Leadership Kentucky sends state's leaders on tour of Pulaski


The Leadership Kentucky Class of 2019 toured Pulaski and the Lake Cumberland area as one of seven state-wide stops. the three-day session included a visit to Lee's Ford Marina and a cruise on a houseboat.

Last week, Pulaski County paid host to around 50 up-and-coming Kentucky leaders, known as the Leadership Kentucky Class of 2019.

Class members come from near and far - from Pulaski, as in John Adams (Somerset city attorney), to dozens of counties like Fayette, Pike, Boyd and Jefferson.

The program, which is in it's 35th year, takes these leaders on seven three-day sessions throughout the year and throughout the state, exposing them to regional areas of business, economic, tourist and natural impacts.

And as the new Leadership Kentucky board chair is from Somerset, it's only fitting that one of this year's destinations was the heart of Pulaski County.

Teresa Hail was named Leadership Kentucky's chair in March after serving on the Board of Directors for nearly 10 years. She said she extended the invitation on behalf of Somerset, and was pleased by the result.

"This is where I'm from. Obviously I want to showcase it to the best of my ability. I'm glad that the leaders here joined with us and embraced them, and showed them some southern hospitality," Hail said.

She thanked local leaders, which includes Somerset Mayor and Leadership Kentucky alum Alan Keck, County Judge-Executive Steve Kelley, Chamber of Commerce Executive Director Bobby Clue, Somerset Community College President Carey Castle and the numerous others who "rolled out the red carpet" for the class.

"It's been a very coordinated effort. It's been a year in the planning to make sure everything ran smoothly," she said.

Programs included visits to the Mill Springs Battlefield and Museum, Haney's Appledale Farm, Lee's Ford Marina and a houseboat cruise. The experience culminated with a tour of SCC's campus and a focus on the college's culinary arts, physical therapy, aviation and 3-D metal printing programs along with learning about the new University Center of Southern Kentucky.

The campus tour was especially important for some class members, including Kelly Wolf, a Lexington native who works for the Kentucky Chamber of Commerce.

She said that being able to talk with students in the programs, including the aviation and 3-D printing programs, as well as seeing the college working so closely with the KyFAME program, interested her because it showed that SCC was helping to alleviate the workforce shortage that is being seen all over the state.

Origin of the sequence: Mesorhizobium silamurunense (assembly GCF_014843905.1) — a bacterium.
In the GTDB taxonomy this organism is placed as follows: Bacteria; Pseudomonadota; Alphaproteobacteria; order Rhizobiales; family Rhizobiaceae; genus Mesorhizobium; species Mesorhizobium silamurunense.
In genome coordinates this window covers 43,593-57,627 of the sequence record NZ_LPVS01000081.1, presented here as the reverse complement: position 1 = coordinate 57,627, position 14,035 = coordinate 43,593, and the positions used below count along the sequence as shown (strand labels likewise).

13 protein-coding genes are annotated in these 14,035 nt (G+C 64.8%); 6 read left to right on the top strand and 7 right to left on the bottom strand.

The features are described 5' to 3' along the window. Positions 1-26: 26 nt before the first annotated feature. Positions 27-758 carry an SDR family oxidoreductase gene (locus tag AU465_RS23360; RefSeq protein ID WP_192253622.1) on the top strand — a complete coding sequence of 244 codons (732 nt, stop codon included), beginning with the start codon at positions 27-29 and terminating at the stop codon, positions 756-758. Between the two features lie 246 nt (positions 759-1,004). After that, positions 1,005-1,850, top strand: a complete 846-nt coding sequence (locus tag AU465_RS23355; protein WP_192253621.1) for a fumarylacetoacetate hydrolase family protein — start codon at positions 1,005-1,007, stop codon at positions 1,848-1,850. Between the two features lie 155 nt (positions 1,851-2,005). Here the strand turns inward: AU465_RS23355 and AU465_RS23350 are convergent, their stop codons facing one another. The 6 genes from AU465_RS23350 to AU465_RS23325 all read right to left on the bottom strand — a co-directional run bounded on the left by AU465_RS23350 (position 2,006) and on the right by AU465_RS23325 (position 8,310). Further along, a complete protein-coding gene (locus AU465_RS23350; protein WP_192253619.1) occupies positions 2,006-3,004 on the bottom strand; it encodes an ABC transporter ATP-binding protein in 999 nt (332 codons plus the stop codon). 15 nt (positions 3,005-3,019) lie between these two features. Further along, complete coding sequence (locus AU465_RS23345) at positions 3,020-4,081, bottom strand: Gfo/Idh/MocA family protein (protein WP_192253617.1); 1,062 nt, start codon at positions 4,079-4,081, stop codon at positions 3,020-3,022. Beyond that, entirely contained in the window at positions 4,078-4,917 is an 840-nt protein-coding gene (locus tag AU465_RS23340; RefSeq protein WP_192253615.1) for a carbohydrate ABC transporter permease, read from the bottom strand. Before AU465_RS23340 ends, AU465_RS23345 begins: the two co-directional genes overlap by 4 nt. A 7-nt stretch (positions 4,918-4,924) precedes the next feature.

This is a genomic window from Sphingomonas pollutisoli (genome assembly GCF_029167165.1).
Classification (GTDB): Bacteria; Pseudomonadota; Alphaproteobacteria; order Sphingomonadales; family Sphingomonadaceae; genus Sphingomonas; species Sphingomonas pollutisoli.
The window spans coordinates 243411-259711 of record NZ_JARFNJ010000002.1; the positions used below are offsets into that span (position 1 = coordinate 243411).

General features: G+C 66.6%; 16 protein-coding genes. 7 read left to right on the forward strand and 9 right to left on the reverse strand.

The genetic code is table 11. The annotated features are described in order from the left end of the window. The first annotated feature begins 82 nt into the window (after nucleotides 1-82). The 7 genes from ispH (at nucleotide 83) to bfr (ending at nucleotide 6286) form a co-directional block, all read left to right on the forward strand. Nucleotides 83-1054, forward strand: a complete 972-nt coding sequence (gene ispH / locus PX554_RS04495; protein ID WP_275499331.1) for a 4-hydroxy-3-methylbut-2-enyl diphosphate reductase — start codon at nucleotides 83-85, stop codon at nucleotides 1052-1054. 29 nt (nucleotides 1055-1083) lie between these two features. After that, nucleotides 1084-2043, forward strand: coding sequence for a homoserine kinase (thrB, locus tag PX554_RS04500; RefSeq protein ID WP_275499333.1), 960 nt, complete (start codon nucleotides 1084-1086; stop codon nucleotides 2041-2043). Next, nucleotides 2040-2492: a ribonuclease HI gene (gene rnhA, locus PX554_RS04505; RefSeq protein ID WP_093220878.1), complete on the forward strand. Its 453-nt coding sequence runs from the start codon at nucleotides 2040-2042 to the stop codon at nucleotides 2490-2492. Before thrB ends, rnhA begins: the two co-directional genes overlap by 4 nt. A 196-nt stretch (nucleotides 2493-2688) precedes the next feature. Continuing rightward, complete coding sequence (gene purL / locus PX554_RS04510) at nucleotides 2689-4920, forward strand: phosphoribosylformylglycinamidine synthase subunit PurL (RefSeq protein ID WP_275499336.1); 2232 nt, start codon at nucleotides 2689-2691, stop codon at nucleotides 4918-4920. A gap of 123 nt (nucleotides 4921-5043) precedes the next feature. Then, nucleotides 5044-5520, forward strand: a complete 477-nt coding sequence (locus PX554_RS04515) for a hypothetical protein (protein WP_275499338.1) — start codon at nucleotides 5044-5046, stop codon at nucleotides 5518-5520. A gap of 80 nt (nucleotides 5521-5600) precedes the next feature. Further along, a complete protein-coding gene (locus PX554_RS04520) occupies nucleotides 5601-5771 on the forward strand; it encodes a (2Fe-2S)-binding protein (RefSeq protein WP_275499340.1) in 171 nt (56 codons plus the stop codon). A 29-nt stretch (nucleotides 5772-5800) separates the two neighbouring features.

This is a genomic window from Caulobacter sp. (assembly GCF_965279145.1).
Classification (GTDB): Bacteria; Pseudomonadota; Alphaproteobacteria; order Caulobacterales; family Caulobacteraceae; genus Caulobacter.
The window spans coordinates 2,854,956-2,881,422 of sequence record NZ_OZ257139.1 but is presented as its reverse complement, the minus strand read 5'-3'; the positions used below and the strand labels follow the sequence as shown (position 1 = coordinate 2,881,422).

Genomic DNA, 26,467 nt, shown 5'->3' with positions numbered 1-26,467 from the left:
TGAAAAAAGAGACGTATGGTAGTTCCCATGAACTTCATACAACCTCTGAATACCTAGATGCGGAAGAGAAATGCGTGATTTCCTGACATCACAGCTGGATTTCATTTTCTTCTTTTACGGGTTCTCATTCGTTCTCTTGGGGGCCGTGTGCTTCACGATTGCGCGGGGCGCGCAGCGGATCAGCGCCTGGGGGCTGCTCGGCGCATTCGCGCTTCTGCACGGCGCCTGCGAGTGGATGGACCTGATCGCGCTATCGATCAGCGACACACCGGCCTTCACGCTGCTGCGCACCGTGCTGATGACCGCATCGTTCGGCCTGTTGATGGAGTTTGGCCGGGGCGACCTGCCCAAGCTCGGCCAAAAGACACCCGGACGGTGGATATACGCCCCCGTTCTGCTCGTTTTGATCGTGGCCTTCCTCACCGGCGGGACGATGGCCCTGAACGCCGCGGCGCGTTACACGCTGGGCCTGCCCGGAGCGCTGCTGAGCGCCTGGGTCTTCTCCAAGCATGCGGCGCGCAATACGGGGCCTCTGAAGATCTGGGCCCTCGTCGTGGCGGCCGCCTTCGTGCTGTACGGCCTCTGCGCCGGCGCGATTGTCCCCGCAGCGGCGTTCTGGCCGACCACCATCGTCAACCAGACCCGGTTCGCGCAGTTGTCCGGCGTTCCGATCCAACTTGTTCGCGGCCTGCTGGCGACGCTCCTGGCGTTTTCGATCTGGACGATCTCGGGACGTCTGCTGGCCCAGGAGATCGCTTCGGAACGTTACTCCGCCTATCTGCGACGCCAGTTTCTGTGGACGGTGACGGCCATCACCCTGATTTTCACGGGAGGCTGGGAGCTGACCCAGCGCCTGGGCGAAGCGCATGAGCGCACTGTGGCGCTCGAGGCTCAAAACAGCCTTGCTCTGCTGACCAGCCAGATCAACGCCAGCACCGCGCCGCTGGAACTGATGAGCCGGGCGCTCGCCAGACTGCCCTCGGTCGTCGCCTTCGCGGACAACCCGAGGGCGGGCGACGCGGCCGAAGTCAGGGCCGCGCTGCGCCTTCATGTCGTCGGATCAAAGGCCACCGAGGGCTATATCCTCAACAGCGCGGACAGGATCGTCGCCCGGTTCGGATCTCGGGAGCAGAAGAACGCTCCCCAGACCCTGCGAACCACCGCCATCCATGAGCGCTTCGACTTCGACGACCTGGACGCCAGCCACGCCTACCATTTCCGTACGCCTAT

As far as the rest of Pulaski, Wolf said that while she has been through the area before, she had never seen some of the areas in depth.

"Before today, I knew Somerset as a lake community," she said. "It's so much more."

Another attendee was Mitchel Denham, a Louisville-area attorney who said he is familiar with the area due to having stayed with friends at Woodson Bend.

"I love this area," he said, but this tour of the area helped him learn more.

He didn't know how many programs SCC offered, he said, and wasn't familiar with the newly created SPEDA organization.

"The mayor, his staff, and the SPEDA group were all very gracious and promoted Somerset and Pulaski County well."

He also said he had seen "great hospitality the whole time we were here. … This town looks like it could boom - hopefully it will, hopefully all of Kentucky does - but they've done a lot of good work down here."

The non-profit program Leadership Kentucky takes applications from all over the state, with details on how to apply available on its website, leadershipky.org.

Wolf said she would recommend Leadership Kentucky to anyone because her experience in traveling around the state has taught her more about where she lives.

The class takes seven months to complete all seven stops, and Wolf admitted that she had waited several years before applying to the class because of the time commitment in completing it.

"Now I wish I had done it sooner, because of the relationships I've built," she said.

"It's good for any businessperson in a leadership position in Kentucky.

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